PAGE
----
Back in Manabi Straight, Mucchi especially was a subtle character that glowed with realism and its matching subtlety that made her easily my favorite out of the 5 if not for Mikan’s overpowering cuteness and Momo’s equally subtle but totally unreal characterization.

Being the fanboy that I am, I am probably a little too much to ask for to review the ins and outs of an UFOTable title. Also I just think a lot about these kinds of stupid things, the things just out of reach but not out of sight. In a pastel-color world with gradient hair and happy-go-lucky carebears, subtlety can only be detected as far as it is put out there to be seen. It could be a criticism or a praise, but it’s irony either way.

Irony. Yes, that was what I was thinking, about Mucchi, while she was eating her ice pop in that summertime episode. (And also “just how much lolicon pandering was this suppose to be?”) But that’s a prime example of a very real moment. Sometimes, when you are with friends, it’s just silence. Some of my friends talk about themselves, others don’t. Sometimes you have to pry, other times you’re just being annoying. It’s totally cool when you drop by, with a pretext of checking out some harmless video game, and drop a line that you know will do something to poke a friend who’s down. Or maybe it will not do something, but you’ve done what you think works the best.

And that’s Momo’s entire basket of gags in all of Manabi Straight. You know how Kyousuke said about observing wild animals and the camera not interfering? Well I think Ms. Odori will take that and shove it up someone’s behind while screaming some dadaist reference to off-the-air sitcoms. (Imagine if Momo shot a documentary about penguins…well I guess you can do that with Hatsune Miku now?) That’s journalism (and, oddly enough, film making) in a nutshell, the power to change the viewers by giving us the right perspective, even if they’re all reinventing that perspective. In the anime she’s a bit of a deus ex machina, but at the same time she’s the punchline. Plus cockroach-tan is just pure awesomeness all around, of course.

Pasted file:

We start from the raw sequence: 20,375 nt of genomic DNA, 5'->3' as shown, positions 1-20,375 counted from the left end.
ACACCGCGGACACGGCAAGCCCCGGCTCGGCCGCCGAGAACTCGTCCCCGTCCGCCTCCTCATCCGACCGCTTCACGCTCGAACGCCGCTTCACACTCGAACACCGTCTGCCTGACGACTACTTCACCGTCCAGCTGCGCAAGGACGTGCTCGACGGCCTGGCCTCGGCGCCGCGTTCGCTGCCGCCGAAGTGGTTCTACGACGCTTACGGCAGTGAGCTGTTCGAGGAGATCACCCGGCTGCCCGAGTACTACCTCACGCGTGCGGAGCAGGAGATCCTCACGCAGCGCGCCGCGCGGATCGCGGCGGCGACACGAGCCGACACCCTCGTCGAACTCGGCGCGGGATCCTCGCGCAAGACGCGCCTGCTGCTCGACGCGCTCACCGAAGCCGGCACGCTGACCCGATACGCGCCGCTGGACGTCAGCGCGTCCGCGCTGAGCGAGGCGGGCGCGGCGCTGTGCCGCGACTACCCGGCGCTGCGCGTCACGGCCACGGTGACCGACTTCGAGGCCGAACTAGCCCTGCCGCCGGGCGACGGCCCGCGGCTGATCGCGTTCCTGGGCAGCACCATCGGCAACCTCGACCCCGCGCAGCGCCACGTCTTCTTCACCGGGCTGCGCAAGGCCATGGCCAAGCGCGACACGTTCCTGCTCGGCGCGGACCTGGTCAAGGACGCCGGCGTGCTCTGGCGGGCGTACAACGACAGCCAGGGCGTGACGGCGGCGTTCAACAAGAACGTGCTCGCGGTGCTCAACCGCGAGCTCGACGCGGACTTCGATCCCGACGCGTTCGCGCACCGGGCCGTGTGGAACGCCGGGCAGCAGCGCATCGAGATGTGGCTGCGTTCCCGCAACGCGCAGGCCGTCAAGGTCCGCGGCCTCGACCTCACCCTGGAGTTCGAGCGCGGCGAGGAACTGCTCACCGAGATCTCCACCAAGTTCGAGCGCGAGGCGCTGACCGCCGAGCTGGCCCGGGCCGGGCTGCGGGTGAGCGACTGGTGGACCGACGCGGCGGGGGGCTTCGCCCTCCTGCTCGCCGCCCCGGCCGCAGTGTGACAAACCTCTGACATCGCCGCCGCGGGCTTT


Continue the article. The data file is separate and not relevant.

In retrospect, Manabi Straight is an incredibly subtle series. Or rather, in good anime form, it makes an exaggeration of a lot of subtle things (or at least as much exaggeration as you can get with them). My favorite example is where we see what Manabi sees when she shows Taka-chan her vision of the future. Maybe that’s why Manabi Straight had such a big impact on me. When I saw her in that scene, I think “vision” rather than “hallucination” or “plan.” But that’s the only way to explain why she acted as if things have already came to being. It is a prophecy, but not really so pre-ordin-ary? LOL. She’s just working to fulfill her dream, I guess. But I like my interpretation, because it would explain why UFOTable gone the distance to stretch that simple scene for, like, 4 minutes. And with the softball, and water dripping, and of course, those ominous clouds. They were being subtle at being not so subtle to point out a subtle concept. What the hell, right? In real life, those moments come at us at light speed. You blink and it’s gone!

And in some ways 2007 ended at light speed too. Personally I’ve gone through a lot this year, some good, some bad. One really great moment was when I went to this rock concert and jumped around a lot (tip: see blog title). What was good at the show was not just the music and performance, but it was also fun jumping around with a few thousand other people (…and a lot of other things). The same feeling is the summit of the “Year in Review” serialization I’ve been posting–I want to share it with you why anime and all this related stuff like blogging or fandom or cons or music, and hopefully some of you will also share with us the same.

Speaking of jumping around, Jeff Lawson may not be a religious man, but I am not one either at least by the Christian sense. Or maybe I am, just one in disguise as your prototypical Asian-American anime fanboy blogger. But I am religious in the sense that I know to cross reference his ending comment with the parable of the mustard seed. Jesus is subversive, oh yes. And even if you are somewhat versed in the allegory, I recommend you to check out that Wikipedia link for the full picture of what it means.

In other words, what’s inside Manabi Straight is an authentic slice of life. It describes a simple but profound concept, that those who are fortunate enough to experience it in their own lives will likely to recognize it when they look for it in Manabi Straight. It’s not just a rainy afternoon or “going to high school.” It’s subversive, it’s not something you can bottle and sell, or teach and follow from a plan. It’s the fundamental essence of happy living. That’d make Manabi Straight the ultimate iyashikei anime–it not only makes you feel good, it gives you a road map to achieve happiness.

This is the 8th entry about 2007 highlights and awesomeness. まっすぐ Go!! And remember folks, even if my favorite anime is better than your favorite anime, you can まっすぐ Go!! too!